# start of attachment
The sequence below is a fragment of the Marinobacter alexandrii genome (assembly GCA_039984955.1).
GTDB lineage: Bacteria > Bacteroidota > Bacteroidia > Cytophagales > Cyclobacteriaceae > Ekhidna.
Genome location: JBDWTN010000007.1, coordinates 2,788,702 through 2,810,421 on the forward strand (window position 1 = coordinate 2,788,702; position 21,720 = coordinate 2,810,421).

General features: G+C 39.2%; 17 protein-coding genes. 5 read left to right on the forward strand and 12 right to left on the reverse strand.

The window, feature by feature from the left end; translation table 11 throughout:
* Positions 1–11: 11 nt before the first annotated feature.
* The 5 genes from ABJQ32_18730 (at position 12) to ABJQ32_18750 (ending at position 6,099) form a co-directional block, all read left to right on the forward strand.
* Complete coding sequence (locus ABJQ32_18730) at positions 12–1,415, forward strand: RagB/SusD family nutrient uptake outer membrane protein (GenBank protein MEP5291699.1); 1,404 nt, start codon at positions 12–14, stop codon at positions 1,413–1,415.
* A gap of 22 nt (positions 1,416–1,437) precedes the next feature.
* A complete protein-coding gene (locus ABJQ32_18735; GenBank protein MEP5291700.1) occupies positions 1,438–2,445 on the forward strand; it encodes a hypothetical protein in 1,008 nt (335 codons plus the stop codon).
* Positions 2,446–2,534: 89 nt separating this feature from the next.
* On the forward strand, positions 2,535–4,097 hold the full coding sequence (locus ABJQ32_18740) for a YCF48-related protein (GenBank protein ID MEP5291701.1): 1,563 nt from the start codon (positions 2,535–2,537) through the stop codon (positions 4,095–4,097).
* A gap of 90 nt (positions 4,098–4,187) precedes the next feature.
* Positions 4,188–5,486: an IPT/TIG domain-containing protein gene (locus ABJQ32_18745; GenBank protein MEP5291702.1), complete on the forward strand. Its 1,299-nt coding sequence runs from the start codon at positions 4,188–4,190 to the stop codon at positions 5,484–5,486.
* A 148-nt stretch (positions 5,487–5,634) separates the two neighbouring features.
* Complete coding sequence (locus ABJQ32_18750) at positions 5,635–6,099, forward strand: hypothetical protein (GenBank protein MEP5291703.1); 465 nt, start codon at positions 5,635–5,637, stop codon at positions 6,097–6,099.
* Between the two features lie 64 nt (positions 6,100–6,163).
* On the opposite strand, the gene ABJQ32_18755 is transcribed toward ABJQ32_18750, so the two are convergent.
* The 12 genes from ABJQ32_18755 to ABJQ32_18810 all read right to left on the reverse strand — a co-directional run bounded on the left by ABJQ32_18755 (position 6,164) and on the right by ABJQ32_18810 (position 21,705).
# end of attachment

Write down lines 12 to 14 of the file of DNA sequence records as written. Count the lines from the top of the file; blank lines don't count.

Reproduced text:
* On the forward strand, positions 2,535–4,097 hold the full coding sequence (locus ABJQ32_18740) for a YCF48-related protein (GenBank protein ID MEP5291701.1): 1,563 nt from the start codon (positions 2,535–2,537) through the stop codon (positions 4,095–4,097).
* A gap of 90 nt (positions 4,098–4,187) precedes the next feature.
* Positions 4,188–5,486: an IPT/TIG domain-containing protein gene (locus ABJQ32_18745; GenBank protein MEP5291702.1), complete on the forward strand. Its 1,299-nt coding sequence runs from the start codon at positions 4,188–4,190 to the stop codon at positions 5,484–5,486.